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Death Valley National Park

Welcome to the driest as well as hottest USA sanctuary! Despite of this, the Death Valley National Park is very famous among the tourists. Over 7,00,000 visitors come here annually just to explore its unusual geological features, vistas, historic sites, cool nights, and the desert flora as well as fauna.

The entire area is actually an incredible desert of snowy mountains, water-fluted canyons, flowing sand dunes, multi-hued rock layers, and million acres of wilderness. The park is called so due to the demise a non-Native American group who came in 1849 to hunt for a shortcut to the California gold fields in winter.

Located in the dry Great Basin in the east of Sierra Nevada, the Death Valley National Park stretches across a vast landscape to encompass the Saline Valley, Death Valley, partial Panamint Valley, and some mountain ranges. This is why it ranks sixth in the list of the largest parks of the continent.

Geological highlights

The entire valley is like a tomb where there exist the most ancient rocks that are some 1.7 billion years old. There are two playas: salt-surfaced as well as flat land. The latter one is the most accessible via a paved road and is in the south at Badwater. Here, look for the Western Hemisphere’s second-lowest point at 282 feet below sea level, which is known as the Badwater Basin. Coming to the other playa, this is called the Racetrack Playa and is quite distantly located at the other end of the park. To access this one, a 2W drive of 30 miles along a road in gravel is required, from Ubehebe Crater to Teakettle Junction. However, this is not possible during the severe rainfalls. However, I recommend you to explore this playa as it is only here where you can spot the mysteriously shifting rocks making a trail.One more stunning landscape is of the salt pans – among the world’s largest ones and rich in minerals such as hydrates, salts, and borax. From the Ashford Mill Site to the Salt Creek Hills stretches the largest one for 40 miles.

Flora and fauna highlights

Although this is a harsh desert area, it is very surprising to know that a multitude of plants and animals survive here in their habitats ranging from the saltpan below sea level to the sub-alpines on the peak of Telescope. Among the worth watching zones of vegetation are the Creosote Bush, mesquite, and Desert Holly (lower altitude ones) as well as blackbrush, pinyon-juniper, and Bristlecone Pine (higher altitudes). It is in these areas along with the deserted zones that you can easily spot over 50 native mammals, over 300 birds, 30 reptiles, few amphibians, and handful of native fish.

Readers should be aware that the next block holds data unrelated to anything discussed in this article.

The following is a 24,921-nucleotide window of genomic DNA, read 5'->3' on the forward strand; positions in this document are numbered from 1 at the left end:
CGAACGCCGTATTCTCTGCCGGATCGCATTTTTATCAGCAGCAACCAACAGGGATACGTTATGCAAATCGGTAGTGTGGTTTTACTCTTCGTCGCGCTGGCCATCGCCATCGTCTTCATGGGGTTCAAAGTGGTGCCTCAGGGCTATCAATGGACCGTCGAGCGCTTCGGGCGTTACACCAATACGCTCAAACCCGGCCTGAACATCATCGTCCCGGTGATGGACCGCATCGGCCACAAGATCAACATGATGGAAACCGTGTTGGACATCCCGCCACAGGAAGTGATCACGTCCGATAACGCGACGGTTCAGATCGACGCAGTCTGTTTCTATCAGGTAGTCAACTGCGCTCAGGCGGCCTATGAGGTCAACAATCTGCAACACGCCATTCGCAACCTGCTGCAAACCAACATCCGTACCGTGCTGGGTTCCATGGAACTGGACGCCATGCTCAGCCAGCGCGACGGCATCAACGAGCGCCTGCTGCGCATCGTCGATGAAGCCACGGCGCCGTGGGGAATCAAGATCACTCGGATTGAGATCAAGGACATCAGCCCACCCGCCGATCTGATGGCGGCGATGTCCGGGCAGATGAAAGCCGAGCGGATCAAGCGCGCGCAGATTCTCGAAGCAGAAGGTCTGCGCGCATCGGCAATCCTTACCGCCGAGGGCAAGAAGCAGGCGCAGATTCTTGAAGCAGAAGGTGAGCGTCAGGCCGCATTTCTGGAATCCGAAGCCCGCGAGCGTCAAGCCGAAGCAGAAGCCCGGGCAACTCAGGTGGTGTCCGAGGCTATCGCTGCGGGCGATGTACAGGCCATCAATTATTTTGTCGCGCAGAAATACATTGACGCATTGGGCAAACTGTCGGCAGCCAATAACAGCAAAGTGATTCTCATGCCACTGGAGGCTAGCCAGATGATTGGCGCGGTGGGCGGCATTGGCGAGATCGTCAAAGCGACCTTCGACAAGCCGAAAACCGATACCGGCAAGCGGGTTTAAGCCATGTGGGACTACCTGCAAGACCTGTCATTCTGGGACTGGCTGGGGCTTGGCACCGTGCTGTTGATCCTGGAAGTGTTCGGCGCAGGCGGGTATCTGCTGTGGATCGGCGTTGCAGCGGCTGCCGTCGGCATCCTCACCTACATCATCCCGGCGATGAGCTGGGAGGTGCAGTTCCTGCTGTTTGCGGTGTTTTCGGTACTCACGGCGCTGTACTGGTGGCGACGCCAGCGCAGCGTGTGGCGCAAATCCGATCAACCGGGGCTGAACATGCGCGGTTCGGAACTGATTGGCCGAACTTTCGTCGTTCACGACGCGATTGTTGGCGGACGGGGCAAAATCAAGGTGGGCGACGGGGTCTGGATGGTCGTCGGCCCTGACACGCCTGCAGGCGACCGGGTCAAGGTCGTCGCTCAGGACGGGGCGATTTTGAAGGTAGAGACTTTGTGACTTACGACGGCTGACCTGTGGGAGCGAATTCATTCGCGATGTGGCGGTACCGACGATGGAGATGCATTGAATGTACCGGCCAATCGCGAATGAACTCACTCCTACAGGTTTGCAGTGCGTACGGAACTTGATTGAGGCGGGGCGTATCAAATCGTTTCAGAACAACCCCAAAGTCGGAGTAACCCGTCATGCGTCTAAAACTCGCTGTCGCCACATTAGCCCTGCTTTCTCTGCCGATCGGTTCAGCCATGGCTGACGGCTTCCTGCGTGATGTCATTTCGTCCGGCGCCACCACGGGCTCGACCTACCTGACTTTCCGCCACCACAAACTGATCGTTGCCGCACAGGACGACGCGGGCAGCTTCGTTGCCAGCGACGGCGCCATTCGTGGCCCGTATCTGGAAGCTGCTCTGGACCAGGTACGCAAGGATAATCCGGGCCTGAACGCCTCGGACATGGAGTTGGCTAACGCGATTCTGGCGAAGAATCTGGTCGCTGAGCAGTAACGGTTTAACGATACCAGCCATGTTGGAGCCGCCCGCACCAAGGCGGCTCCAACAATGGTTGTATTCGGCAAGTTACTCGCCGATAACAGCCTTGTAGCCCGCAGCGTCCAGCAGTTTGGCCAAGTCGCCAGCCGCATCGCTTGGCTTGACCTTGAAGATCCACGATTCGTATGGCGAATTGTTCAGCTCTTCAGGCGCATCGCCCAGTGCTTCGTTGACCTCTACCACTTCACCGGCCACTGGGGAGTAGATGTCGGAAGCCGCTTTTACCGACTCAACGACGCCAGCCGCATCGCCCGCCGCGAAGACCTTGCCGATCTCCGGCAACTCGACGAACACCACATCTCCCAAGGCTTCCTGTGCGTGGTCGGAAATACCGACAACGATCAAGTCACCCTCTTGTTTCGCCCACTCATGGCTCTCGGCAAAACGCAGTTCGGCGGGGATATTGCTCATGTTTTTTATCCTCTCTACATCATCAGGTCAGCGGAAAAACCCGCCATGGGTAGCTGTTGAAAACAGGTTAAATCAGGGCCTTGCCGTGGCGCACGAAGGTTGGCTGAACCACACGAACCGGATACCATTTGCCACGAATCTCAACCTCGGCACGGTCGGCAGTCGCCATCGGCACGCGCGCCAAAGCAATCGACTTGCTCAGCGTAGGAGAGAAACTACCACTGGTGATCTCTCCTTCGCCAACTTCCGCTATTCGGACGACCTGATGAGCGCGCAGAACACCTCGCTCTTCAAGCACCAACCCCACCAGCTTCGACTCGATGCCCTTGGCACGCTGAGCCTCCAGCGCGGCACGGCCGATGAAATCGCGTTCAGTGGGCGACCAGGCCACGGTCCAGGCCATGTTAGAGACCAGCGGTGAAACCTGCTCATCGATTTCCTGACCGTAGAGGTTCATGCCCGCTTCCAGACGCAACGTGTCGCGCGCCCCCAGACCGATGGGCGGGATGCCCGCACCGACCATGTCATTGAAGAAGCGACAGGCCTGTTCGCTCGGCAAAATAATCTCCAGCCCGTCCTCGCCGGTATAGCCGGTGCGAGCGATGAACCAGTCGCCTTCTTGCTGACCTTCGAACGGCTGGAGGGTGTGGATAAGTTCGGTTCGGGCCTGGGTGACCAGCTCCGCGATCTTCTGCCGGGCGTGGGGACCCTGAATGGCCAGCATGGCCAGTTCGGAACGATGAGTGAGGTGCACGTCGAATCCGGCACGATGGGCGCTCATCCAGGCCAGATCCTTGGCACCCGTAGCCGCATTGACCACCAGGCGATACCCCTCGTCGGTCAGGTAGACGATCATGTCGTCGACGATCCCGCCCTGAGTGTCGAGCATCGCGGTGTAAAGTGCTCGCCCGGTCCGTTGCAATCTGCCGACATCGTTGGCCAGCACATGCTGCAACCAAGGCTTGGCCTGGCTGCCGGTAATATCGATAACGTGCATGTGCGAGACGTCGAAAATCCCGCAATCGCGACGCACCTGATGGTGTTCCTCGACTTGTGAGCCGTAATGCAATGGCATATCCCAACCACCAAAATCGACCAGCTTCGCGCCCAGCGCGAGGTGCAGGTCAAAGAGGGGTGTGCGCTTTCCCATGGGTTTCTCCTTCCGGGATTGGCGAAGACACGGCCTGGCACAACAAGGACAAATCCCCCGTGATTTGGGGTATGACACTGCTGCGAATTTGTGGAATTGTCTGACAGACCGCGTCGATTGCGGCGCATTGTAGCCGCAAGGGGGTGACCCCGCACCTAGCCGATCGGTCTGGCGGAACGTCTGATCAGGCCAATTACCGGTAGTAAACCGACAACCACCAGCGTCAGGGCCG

In the pinyon-juniper areas, I could spot the Bighorn Sheep, Kit Foxes, Coyotes, Cougars (mountain lions), Mule Deer, and Bobcats. In addition, the Sphinx Moth was spotted on the Mosaic Canyon’s Rock Nettle as well as the Death Valley Pupfish in Salt Creek. There are three biotic life zones: The Canadian, the lower Sonoran, and the Arctic/Alpine (Panamint Range). Some of the plant species here are just so native that they cannot be seen anywhere else on Earth.


To explore the Death Valley National Park, there are many options for you: personal vehicle, bicycle, four-wheel drive, mountain bike, or simply hike. I would suggest motorcycle biking as that offers a leisure experience. Most of the historic sites as well as scenic points are along the paved roads to Dante’s View, State Route 190, the Scotty’s Castle Road, and the Badwater Road. Worth a few, do take up the history tour of the Scotty’s Castle.

If you have a licensed vehicle, this opens up to you the door to more than 350 miles of 4WD as well as unpaved roads featuring wilderness hiking, historical locations, and camping. The hiking trails are as per the different levels. And yes, cross-country hiking is also possible here via which you can explore a majority of backcountry areas.


Camping is possible in the Death Valley National Park on its nine campgrounds. There are also overnight backcountry camping sites for which permits are required. You can take them from the Visitor Center on the State Route 190. Hotels are there in the Death Valley: Xanterra Parks & Resorts, Furnace Creek Inn, and Ranch Resort.

Best time

October 15 to May 15.